Sexual selection and trust games
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In economic games the facial attributes of counterparts bias decisions to trust and decisions to enter play. We report research supporting hypotheses that trust and reciprocation decisions in trust games are biased by mechanisms of sexual selection. Hypotheses that trust game behaviour is modulated by inter-sexual competition were supported. 1) Attractive individuals elicit more cooperation. 2) Male participants display trust and reciprocation toward attractive female counterparts in excess of perceived trustworthiness (and this display is modulated by male self-reported physical dominance). 3) Female participants appear to respond to male trust as a signal of sexual interest and are therefore more likely to exploit the trust of attractive males. 4) In explicitly dating contexts females are more likely to prefer attractive males to pay for the meal. These results indicate that participants are biased by mate choice and mating display considerations while playing economic games in the lab. Hypotheses that trust game behaviour is modulated by intra-sexual competition for resources were also somewhat supported. 1) Male participants reporting an ability to win fights with same-sex peers are more exploitative of other males. 2) Cues to current circulating testosterone level in counterpart’s faces are less trusted but elicit more reciprocation. 3) The male sexually dimorphic trait facial width-to-height ratio (a trait which is related to both aggression and dominance) is related to an increased proportion of decisions to exploit others in the trust game while also being used by others as a cue to untrustworthiness. We conclude that trusting and trustworthy behaviour in both sexes is biased by mating market considerations predicted by intra- and inter-sexual selection.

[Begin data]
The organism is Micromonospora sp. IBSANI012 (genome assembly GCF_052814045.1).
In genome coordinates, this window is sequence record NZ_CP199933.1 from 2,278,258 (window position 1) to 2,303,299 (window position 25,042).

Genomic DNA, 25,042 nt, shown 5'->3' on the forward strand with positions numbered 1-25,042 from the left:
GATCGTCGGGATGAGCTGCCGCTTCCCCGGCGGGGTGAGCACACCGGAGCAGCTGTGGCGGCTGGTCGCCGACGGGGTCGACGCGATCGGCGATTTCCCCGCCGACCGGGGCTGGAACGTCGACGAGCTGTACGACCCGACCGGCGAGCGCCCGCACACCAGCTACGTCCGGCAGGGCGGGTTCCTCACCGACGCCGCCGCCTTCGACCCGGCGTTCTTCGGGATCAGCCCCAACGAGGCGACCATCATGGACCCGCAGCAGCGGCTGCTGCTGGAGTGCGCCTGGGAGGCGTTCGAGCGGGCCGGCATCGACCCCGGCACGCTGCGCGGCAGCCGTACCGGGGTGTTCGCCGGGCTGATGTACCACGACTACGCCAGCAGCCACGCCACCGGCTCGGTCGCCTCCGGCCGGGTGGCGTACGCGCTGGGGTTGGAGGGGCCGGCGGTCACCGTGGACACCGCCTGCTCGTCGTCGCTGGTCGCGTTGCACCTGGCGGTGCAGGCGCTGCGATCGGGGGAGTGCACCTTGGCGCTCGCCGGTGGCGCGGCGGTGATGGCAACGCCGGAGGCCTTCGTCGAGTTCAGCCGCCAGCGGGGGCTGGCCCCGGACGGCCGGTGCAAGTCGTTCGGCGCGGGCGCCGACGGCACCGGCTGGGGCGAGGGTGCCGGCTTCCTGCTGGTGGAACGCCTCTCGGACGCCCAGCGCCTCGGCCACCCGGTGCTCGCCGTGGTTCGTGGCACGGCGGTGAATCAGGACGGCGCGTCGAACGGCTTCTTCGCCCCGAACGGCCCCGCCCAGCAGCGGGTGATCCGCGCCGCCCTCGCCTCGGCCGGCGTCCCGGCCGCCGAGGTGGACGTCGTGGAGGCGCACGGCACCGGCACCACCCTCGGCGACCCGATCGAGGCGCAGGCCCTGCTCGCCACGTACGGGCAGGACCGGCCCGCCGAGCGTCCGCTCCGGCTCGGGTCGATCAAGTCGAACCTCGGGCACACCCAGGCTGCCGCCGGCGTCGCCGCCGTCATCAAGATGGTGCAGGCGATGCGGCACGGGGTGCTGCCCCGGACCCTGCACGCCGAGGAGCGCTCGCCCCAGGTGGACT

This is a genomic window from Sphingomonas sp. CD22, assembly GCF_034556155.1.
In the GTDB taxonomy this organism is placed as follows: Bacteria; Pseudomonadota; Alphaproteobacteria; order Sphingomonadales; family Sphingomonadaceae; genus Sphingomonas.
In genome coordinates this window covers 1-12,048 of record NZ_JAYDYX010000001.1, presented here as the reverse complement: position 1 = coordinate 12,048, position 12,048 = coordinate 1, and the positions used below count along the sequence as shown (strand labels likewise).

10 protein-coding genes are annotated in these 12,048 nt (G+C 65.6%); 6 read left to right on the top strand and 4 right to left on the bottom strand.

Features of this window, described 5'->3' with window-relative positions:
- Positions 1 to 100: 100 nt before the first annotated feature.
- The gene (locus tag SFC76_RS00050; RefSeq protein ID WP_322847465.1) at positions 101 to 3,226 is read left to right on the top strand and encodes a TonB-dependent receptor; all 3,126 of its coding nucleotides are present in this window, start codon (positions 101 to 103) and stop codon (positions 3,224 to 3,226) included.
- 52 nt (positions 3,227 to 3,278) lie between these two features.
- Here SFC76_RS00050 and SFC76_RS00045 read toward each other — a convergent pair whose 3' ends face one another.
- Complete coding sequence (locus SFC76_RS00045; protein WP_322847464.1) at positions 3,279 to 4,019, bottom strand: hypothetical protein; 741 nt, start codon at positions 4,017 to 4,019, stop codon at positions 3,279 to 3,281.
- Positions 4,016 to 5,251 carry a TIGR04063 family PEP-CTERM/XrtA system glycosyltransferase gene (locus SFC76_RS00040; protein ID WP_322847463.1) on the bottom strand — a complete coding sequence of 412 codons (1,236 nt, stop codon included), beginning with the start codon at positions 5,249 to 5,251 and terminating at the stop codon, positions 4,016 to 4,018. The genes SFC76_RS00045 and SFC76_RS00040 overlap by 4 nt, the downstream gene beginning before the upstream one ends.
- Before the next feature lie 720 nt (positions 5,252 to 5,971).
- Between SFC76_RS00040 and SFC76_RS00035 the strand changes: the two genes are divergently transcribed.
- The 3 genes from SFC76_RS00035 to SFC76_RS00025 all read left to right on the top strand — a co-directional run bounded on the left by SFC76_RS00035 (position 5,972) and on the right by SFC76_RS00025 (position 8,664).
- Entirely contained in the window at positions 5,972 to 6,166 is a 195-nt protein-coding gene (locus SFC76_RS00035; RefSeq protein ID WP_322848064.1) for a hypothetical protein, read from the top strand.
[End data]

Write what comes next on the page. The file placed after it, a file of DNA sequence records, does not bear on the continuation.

Thesis, PhD Doctor of Philosophy
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